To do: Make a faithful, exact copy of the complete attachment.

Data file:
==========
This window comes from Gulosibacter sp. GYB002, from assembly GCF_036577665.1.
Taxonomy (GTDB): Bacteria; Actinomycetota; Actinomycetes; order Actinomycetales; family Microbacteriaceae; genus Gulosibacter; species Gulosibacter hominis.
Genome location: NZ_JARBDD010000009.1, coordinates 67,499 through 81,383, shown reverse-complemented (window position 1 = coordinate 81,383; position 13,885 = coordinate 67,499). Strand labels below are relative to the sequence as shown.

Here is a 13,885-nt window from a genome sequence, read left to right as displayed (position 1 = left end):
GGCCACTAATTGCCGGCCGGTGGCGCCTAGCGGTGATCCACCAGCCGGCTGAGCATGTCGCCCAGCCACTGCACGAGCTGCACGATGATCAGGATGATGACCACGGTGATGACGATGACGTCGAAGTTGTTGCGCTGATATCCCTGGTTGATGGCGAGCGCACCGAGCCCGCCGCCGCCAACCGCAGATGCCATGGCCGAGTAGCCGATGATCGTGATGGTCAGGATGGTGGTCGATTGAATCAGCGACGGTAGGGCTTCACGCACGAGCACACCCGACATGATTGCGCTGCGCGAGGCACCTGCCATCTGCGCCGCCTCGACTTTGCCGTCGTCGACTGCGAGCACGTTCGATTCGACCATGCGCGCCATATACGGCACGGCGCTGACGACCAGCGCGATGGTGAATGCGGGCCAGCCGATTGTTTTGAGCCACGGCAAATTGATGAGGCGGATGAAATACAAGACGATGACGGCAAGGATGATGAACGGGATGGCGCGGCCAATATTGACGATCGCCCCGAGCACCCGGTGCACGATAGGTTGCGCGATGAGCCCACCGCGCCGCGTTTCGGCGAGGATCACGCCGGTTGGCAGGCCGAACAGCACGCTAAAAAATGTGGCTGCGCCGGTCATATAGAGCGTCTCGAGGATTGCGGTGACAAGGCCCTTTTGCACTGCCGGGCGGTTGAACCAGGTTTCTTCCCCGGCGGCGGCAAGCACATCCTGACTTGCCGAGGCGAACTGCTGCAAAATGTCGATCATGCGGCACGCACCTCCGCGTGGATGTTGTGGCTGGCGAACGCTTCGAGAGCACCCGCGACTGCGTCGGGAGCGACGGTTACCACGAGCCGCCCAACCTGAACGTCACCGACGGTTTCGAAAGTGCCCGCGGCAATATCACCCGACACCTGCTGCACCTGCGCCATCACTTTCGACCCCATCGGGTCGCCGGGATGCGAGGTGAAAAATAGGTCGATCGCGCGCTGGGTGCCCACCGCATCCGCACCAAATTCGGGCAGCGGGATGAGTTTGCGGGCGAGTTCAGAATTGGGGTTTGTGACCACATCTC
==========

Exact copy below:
This window comes from Gulosibacter sp. GYB002, from assembly GCF_036577665.1.
Taxonomy (GTDB): Bacteria; Actinomycetota; Actinomycetes; order Actinomycetales; family Microbacteriaceae; genus Gulosibacter; species Gulosibacter hominis.
Genome location: NZ_JARBDD010000009.1, coordinates 67,499 through 81,383, shown reverse-complemented (window position 1 = coordinate 81,383; position 13,885 = coordinate 67,499). Strand labels below are relative to the sequence as shown.

Here is a 13,885-nt window from a genome sequence, read left to right as displayed (position 1 = left end):
GGCCACTAATTGCCGGCCGGTGGCGCCTAGCGGTGATCCACCAGCCGGCTGAGCATGTCGCCCAGCCACTGCACGAGCTGCACGATGATCAGGATGATGACCACGGTGATGACGATGACGTCGAAGTTGTTGCGCTGATATCCCTGGTTGATGGCGAGCGCACCGAGCCCGCCGCCGCCAACCGCAGATGCCATGGCCGAGTAGCCGATGATCGTGATGGTCAGGATGGTGGTCGATTGAATCAGCGACGGTAGGGCTTCACGCACGAGCACACCCGACATGATTGCGCTGCGCGAGGCACCTGCCATCTGCGCCGCCTCGACTTTGCCGTCGTCGACTGCGAGCACGTTCGATTCGACCATGCGCGCCATATACGGCACGGCGCTGACGACCAGCGCGATGGTGAATGCGGGCCAGCCGATTGTTTTGAGCCACGGCAAATTGATGAGGCGGATGAAATACAAGACGATGACGGCAAGGATGATGAACGGGATGGCGCGGCCAATATTGACGATCGCCCCGAGCACCCGGTGCACGATAGGTTGCGCGATGAGCCCACCGCGCCGCGTTTCGGCGAGGATCACGCCGGTTGGCAGGCCGAACAGCACGCTAAAAAATGTGGCTGCGCCGGTCATATAGAGCGTCTCGAGGATTGCGGTGACAAGGCCCTTTTGCACTGCCGGGCGGTTGAACCAGGTTTCTTCCCCGGCGGCGGCAAGCACATCCTGACTTGCCGAGGCGAACTGCTGCAAAATGTCGATCATGCGGCACGCACCTCCGCGTGGATGTTGTGGCTGGCGAACGCTTCGAGAGCACCCGCGACTGCGTCGGGAGCGACGGTTACCACGAGCCGCCCAACCTGAACGTCACCGACGGTTTCGAAAGTGCCCGCGGCAATATCACCCGACACCTGCTGCACCTGCGCCATCACTTTCGACCCCATCGGGTCGCCGGGATGCGAGGTGAAAAATAGGTCGATCGCGCGCTGGGTGCCCACCGCATCCGCACCAAATTCGGGCAGCGGGATGAGTTTGCGGGCGAGTTCAGAATTGGGGTTTGTGACCACATCTC